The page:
Another really beautiful, sunny, late summer day. On Sunday the breeze was blowing from the East, which meant generally flat water, as long as I hung out close to the eastern shore.
As usual, I picked the windiest time of day to go rowing. I swear that Zeus watches for me to walk out of my house in my rowing shorts, and turns up the wind dial. The highest gust of the day was at 12:19. I launched at 12:12.
So, I was slow going into the wind, and fast going away from the wind, but because of the direction, I was rarely dealing with much chop. There was a fair amount of power boat traffic and that was definitely a factor up near the inner harbor.
I launched 90 minutes before high tide (1:38pm), and when I launched there was still a noticeable current flowing into Loagy Bay. By the time I got up to the inner harbor, there was no noticeable current.
As soon as I launched, I headed up into the wind and then turned at a floating oyster shack to head up into Loagy Bay. I rowed up to the bridge and did a quick turn around. I rowed back north until I was almost to the beach on Indian Neck. I turned and skirted the shore. This turned out to be a bit stressful because there were a bunch of boats moored along the beach, some swamped and barely visible above the water.
As I rowed along the shore, I noticed my splits getting faster. I was coming out of the current into Loagy Bay and into the main stream heading up to the harbor. But at the same time, it was getting closer to high tide.
As always, I was waked mercilessly as I rounded the breakwater to the inner harbor, and that continued until I was almost to the pier. As you get into the inner harbor, there are speed limits that make it much better. This detail map shows a bit more. I was on the southerly track on the way in and you can see the jogs in the path as I worked my way through the wakes.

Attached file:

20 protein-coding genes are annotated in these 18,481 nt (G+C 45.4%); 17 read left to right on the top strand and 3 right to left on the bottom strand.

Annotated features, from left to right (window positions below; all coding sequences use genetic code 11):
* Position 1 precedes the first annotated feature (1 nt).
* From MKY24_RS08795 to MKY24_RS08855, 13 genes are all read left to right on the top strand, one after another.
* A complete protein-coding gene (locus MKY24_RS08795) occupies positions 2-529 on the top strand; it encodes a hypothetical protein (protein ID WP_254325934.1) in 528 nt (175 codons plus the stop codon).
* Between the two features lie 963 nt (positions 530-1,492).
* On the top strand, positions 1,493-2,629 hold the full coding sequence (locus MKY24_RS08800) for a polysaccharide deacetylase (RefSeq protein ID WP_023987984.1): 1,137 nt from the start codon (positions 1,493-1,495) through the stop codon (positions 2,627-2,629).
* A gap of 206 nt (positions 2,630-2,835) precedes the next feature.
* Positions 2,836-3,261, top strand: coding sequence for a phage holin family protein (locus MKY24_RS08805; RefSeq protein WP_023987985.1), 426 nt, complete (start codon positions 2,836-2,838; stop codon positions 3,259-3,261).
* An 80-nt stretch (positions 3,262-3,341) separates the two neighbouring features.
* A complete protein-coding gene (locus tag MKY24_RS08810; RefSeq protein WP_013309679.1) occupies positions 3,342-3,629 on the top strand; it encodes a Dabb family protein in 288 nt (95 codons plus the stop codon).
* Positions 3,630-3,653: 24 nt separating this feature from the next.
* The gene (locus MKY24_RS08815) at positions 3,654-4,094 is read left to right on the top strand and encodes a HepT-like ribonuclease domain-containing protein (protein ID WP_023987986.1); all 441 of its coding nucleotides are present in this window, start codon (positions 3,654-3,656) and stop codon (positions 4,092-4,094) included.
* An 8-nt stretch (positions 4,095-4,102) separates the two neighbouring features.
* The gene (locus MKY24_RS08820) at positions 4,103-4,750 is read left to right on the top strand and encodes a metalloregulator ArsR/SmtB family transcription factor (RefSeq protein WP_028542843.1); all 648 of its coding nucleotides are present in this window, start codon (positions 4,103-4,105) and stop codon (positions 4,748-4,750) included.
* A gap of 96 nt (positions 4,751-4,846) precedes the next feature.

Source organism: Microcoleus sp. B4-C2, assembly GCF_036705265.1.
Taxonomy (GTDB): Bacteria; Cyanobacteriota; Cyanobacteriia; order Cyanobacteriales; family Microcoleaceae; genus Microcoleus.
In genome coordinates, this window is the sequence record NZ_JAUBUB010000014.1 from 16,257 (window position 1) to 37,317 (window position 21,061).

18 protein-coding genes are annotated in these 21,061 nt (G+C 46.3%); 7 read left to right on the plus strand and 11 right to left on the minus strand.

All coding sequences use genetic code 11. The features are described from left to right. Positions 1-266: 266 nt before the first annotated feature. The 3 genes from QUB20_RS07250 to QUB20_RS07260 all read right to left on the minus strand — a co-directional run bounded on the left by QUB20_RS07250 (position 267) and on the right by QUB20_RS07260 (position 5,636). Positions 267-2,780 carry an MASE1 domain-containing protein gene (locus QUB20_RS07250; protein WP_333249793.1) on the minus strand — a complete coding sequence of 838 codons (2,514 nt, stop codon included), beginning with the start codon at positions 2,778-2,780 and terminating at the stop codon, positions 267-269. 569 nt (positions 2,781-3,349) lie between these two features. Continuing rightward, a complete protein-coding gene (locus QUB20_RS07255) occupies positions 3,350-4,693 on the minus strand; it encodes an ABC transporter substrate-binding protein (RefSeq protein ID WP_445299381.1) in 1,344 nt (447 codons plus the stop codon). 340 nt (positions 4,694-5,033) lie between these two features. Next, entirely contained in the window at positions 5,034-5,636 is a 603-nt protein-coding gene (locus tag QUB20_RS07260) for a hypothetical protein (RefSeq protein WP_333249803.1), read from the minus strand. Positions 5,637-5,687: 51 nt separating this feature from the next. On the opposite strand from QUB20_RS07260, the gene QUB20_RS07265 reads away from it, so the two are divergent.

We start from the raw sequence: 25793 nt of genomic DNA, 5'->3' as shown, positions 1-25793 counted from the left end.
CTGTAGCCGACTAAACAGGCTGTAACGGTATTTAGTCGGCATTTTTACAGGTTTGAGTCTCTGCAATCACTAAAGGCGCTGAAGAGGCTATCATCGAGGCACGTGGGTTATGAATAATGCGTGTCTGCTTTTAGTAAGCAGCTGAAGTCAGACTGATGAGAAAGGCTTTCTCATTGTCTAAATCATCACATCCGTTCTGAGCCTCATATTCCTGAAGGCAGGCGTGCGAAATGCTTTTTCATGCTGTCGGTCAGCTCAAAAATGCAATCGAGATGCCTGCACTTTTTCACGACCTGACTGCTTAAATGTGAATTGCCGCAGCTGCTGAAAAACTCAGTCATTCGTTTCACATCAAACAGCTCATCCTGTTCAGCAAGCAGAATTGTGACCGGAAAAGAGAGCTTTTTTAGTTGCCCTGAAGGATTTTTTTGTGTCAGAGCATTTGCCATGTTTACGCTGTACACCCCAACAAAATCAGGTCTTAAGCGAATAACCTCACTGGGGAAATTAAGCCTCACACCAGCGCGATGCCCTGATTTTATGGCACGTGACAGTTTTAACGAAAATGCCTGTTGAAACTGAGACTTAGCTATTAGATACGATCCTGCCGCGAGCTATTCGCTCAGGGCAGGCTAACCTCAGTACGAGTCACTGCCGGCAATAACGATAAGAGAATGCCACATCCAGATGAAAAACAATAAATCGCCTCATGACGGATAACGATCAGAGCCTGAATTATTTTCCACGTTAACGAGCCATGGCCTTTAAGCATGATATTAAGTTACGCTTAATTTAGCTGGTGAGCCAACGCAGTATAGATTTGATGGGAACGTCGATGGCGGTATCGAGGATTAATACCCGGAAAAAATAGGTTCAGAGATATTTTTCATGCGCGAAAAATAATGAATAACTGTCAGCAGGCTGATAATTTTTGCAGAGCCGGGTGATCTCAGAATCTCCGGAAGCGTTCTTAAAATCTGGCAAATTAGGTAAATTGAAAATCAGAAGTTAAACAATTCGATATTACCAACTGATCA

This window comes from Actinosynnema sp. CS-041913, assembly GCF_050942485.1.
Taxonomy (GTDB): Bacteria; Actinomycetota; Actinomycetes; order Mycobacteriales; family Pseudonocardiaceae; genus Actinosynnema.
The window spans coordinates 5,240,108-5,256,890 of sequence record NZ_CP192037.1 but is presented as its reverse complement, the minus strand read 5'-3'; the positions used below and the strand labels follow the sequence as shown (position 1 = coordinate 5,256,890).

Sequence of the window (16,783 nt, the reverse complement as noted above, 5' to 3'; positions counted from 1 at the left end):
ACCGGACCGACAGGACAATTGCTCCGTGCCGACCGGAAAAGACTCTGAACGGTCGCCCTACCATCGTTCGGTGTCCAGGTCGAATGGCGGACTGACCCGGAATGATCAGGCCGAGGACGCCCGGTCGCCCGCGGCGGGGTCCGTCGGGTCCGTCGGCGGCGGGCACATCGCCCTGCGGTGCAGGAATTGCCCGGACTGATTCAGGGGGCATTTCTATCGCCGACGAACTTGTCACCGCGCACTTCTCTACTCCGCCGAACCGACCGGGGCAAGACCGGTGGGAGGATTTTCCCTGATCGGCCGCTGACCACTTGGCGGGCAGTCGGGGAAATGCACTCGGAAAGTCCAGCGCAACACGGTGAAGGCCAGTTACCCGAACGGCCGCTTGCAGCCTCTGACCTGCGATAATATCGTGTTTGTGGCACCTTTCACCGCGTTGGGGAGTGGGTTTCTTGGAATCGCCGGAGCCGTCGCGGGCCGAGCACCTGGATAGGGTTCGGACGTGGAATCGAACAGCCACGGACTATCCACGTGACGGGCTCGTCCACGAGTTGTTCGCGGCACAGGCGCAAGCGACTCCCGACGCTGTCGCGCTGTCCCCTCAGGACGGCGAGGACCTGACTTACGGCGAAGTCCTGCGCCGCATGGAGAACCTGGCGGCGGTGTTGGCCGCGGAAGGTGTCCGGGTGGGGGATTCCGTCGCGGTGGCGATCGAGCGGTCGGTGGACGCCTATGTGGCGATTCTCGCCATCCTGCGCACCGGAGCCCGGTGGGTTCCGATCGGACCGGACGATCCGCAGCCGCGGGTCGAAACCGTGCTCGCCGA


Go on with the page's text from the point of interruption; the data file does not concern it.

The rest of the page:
I really enjoyed the last bit behind the jetty. Flat water, tail wind and the end in sight.
For whatever reason, the trip out of the harbor was less eventful. I swung wide around the breakwater because there was a bunch of traffic. I got hit by a monumental interference pattern of wakes between two power boats going in opposite directions on either side of me. I took on a boat full of water, which I drained through the bailer.
One thing about the Aero. Even when this happened, I felt completely stable.
The row home was enjoyable, but felt a bit heavier than the outbound leg. The wind was on my port bow. The headwind and the flat water made it easy to focus on blade work. It was a bit like bungee rowing. After I got free of the wake zone, I just started counting strokes and three hundred strokes later, I was just off the beach.
The long break around the 47 minute mark was when I turned around behind the jetty. I got into a conversation with a couple of guys in motor boat. One their sons rowed for Penn, and they were asking about the boat and where I row and stuff like that.
Now it’s Monday and a holiday here. I have some errands and some prep work for the coming week. I think I will try to do an erg session later today. Probably something a bit more intense, but I’m not sure I have the motivation to dig really deep.